We get around a fair bit. Usually, prepping for a course requires gathering all relevant materials, followed by what's normally a 4 hour drive or thereabouts. Then, traffic turns it into 6. Then 7. Then the way home is usually even longer.
So, it was quite a leisurely trip when we headed over to Hull to deliver the Level 1 Award at RockCity, to 10 skaters, including mainstay of the UK scene, Paul Regan, who sits on the board of directors for Skateboard England.
Most of the guys had quite a wealth of experience in skateboard coaching, and were looking to upskill and gain the vital credibility that the Level 1 Award brings. Once again, we had a full house of passes, and some great feedback from the course, scoring 96.2%. Of course, we also got a good skate in. I apologised profusely for keeping the guys locked indoors on what was the nicest weekend of the year, but I'm sure they all forgave me after getting their qualification at the end of the two days.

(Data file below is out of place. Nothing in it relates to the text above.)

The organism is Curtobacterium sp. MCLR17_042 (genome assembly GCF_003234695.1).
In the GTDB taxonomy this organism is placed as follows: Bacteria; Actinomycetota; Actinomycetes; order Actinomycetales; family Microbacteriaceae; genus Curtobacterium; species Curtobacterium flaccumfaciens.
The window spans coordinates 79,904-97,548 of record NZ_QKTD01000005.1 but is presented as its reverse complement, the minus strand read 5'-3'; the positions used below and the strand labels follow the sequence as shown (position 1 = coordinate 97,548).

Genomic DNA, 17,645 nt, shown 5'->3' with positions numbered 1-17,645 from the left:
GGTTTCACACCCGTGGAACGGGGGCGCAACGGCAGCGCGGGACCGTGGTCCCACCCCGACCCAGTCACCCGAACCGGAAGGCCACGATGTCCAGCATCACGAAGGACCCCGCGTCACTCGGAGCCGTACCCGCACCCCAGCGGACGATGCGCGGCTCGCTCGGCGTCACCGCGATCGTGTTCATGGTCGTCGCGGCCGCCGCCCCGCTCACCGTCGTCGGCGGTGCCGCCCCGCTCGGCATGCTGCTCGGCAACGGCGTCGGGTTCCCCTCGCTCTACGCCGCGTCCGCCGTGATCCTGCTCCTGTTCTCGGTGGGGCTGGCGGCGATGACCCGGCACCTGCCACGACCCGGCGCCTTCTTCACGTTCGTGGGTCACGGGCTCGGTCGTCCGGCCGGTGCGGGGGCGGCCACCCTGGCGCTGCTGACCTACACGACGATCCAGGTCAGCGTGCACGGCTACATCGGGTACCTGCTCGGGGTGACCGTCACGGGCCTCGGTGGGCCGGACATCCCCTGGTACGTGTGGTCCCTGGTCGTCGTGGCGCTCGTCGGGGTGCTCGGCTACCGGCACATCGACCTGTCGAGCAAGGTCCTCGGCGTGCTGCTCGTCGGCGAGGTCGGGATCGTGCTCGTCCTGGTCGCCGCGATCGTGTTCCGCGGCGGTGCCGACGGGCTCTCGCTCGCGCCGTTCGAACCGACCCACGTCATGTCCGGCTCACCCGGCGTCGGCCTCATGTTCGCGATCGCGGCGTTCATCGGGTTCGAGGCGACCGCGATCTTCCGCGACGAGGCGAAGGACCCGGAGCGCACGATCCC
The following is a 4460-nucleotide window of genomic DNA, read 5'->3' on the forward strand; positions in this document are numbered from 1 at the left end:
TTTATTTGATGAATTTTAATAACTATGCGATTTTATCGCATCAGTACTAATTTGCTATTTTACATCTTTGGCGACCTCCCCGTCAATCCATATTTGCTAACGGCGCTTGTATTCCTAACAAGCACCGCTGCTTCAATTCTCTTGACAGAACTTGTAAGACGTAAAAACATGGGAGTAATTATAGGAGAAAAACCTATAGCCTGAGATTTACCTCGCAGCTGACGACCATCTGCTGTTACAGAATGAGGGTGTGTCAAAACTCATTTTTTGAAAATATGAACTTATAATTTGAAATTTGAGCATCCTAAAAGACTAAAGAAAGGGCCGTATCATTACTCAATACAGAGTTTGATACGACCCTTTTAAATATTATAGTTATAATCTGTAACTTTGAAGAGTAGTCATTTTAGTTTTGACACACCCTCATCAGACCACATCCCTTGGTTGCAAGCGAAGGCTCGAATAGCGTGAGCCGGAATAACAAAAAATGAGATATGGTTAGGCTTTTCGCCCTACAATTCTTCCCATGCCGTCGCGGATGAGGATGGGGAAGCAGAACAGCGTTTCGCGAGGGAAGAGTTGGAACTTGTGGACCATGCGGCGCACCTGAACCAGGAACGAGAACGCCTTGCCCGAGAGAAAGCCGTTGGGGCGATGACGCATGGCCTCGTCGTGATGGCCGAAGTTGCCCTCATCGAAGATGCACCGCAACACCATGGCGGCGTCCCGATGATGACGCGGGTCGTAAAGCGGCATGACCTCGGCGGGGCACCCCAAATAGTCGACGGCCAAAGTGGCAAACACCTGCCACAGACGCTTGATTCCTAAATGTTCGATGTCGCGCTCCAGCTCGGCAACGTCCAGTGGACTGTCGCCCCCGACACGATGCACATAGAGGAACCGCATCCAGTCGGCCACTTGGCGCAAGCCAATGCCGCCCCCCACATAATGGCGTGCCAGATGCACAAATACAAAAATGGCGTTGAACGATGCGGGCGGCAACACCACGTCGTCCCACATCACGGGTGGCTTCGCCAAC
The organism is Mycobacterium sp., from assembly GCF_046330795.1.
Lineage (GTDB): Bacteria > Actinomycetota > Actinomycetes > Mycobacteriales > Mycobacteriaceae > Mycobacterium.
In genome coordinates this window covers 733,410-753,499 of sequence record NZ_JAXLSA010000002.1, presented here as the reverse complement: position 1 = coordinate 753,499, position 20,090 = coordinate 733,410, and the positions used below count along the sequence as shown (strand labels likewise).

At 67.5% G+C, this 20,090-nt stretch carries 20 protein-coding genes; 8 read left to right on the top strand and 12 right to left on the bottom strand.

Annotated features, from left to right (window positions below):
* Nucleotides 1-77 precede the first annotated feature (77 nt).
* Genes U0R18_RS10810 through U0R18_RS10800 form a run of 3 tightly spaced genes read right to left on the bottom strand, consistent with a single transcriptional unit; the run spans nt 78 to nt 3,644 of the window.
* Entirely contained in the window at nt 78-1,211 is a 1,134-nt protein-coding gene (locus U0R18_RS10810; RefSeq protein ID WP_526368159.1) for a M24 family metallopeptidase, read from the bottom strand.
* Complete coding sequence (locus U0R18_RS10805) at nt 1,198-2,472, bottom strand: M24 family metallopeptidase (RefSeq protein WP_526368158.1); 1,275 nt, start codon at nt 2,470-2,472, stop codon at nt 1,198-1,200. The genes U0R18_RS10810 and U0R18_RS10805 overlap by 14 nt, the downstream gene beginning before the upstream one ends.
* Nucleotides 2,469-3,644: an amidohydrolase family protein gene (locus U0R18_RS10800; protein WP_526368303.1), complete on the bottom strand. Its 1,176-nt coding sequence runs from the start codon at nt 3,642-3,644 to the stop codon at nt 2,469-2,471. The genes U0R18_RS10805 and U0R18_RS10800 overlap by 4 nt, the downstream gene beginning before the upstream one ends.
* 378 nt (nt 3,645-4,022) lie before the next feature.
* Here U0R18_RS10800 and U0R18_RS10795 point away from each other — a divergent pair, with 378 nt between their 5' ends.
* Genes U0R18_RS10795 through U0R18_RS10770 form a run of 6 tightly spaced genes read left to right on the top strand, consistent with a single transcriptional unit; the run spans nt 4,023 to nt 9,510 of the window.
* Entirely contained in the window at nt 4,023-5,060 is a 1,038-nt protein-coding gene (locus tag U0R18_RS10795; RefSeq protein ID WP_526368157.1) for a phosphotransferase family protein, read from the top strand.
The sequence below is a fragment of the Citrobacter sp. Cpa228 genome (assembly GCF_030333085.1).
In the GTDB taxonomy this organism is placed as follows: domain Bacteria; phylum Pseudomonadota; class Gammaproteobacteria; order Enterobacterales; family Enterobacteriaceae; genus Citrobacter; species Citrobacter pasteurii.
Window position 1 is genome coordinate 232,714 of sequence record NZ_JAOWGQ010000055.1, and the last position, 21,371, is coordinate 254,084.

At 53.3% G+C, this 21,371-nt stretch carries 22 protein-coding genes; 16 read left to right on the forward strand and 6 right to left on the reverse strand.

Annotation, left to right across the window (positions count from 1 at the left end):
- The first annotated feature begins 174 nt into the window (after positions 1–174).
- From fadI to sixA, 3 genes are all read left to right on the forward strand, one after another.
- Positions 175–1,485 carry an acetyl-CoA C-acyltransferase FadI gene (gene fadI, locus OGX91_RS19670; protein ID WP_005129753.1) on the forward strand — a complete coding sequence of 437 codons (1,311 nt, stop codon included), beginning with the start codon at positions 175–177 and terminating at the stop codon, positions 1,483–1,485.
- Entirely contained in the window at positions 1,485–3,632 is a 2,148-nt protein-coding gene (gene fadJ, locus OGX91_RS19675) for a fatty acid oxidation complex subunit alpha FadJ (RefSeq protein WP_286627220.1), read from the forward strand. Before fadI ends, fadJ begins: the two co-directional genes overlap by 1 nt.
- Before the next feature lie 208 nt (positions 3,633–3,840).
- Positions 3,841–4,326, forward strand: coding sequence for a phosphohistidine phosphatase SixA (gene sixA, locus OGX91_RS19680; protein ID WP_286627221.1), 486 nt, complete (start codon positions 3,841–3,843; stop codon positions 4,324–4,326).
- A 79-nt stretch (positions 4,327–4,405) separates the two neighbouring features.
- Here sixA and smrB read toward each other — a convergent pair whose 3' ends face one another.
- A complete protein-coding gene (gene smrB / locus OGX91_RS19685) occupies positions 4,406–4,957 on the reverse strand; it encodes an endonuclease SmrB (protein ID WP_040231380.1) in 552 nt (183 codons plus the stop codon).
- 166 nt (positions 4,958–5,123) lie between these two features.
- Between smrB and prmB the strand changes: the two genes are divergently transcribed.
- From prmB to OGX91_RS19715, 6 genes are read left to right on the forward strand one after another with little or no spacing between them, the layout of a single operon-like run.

We also know Hull due to it's status as City of Culture 2017, and award given every 4 years to cities that "demonstrate the belief in the transformational power of culture." Throughout the year, the unique character of the city will be celebrated through arts and cultural programmes.
Hull is also home to many iconic spots, both for tourists and otherwise. It also has an absolutely mint maritime museum. I don't know this from experience...
No of course not. Why, I'd never step foot in a museum, that's lame... Honestly.
This is all lovely, but what does that mean for us as skaters? One other reason Hull is in the spotlight, is it has been announced that the city will become the UK's most Skateboard Friendly City. This is good news, and is to act as a lasting impact of Hull's status as City of Culture. The hope is that skaters will be attracted from around the world to this international skate friendly hotspot.
Imagine Barca, but with fish and chips, less sun, and less street performers.
une in next week for part two, when we'll be chatting to Paul Regan about how this came about and what it means to skaters here in the UK. Things aren't looking so grim up North, after all.